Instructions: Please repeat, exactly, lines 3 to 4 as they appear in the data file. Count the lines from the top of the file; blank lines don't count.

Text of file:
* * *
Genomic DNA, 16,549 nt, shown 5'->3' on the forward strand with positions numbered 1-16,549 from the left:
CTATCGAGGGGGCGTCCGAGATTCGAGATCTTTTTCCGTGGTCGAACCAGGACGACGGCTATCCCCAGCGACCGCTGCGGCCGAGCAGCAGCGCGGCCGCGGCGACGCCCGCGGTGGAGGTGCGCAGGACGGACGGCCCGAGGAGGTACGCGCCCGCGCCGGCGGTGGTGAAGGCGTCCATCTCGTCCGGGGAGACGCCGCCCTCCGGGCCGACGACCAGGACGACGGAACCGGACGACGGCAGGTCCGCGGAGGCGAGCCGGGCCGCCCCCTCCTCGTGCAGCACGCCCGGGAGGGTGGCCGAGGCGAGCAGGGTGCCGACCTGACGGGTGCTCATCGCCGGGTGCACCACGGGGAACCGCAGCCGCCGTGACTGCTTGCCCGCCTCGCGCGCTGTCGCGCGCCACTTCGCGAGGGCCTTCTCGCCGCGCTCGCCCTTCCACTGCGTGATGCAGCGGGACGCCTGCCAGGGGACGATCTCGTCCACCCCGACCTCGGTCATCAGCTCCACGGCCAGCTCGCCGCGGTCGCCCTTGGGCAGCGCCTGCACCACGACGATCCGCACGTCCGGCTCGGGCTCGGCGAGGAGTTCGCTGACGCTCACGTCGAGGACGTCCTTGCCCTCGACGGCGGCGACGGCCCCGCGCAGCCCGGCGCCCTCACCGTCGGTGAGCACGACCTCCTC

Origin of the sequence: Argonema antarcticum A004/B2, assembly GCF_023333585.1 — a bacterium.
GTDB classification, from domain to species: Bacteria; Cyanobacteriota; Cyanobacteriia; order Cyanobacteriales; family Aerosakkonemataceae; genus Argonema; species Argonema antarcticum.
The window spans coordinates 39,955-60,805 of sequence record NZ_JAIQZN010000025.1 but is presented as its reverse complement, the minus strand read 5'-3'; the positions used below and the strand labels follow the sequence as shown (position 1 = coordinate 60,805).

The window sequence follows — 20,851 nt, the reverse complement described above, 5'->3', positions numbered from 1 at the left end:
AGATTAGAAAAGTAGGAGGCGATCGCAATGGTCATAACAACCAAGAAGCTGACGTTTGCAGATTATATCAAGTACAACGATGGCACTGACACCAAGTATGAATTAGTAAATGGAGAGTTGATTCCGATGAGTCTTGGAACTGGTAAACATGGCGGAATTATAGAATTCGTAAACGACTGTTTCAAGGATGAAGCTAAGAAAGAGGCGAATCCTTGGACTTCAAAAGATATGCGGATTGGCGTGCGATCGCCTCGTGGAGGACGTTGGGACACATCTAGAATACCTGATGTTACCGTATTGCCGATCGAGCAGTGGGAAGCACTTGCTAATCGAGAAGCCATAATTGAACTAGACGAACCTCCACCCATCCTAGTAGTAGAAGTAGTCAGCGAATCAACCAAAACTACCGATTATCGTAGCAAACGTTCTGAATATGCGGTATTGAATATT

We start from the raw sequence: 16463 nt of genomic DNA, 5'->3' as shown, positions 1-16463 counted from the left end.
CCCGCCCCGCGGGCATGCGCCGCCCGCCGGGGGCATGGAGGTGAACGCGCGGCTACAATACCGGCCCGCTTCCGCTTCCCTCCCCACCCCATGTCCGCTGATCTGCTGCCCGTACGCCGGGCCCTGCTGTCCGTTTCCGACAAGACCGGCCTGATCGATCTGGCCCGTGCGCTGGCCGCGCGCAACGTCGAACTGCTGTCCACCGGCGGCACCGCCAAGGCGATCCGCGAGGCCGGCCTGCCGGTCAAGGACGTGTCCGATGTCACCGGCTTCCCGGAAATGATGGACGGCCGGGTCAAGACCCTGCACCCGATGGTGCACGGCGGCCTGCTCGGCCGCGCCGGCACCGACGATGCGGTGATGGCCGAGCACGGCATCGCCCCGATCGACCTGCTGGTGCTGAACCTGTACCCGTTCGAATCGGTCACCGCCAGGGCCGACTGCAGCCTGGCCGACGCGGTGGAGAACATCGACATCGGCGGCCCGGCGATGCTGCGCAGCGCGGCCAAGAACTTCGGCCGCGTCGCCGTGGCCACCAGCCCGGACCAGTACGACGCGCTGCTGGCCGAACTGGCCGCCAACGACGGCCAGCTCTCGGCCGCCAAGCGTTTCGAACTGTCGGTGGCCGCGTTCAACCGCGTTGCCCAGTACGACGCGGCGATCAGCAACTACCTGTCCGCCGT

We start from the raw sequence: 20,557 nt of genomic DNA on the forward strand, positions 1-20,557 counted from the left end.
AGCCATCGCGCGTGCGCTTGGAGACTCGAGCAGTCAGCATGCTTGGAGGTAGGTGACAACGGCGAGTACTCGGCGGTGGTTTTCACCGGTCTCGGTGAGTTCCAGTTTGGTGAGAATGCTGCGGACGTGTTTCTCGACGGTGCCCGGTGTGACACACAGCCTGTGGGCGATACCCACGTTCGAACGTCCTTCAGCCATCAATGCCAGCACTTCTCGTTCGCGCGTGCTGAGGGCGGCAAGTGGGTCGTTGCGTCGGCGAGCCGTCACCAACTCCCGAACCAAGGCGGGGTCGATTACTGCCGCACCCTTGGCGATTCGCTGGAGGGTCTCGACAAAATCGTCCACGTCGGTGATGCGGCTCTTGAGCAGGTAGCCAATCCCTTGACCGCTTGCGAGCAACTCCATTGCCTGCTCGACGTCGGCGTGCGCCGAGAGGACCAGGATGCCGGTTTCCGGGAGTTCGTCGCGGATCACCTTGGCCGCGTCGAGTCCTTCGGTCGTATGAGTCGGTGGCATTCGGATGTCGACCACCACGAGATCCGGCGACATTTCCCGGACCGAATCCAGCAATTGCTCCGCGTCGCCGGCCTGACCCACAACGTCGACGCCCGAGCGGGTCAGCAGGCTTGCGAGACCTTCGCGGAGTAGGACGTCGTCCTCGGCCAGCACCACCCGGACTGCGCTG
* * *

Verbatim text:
Origin of the sequence: Argonema antarcticum A004/B2, assembly GCF_023333585.1 — a bacterium.
GTDB classification, from domain to species: Bacteria; Cyanobacteriota; Cyanobacteriia; order Cyanobacteriales; family Aerosakkonemataceae; genus Argonema; species Argonema antarcticum.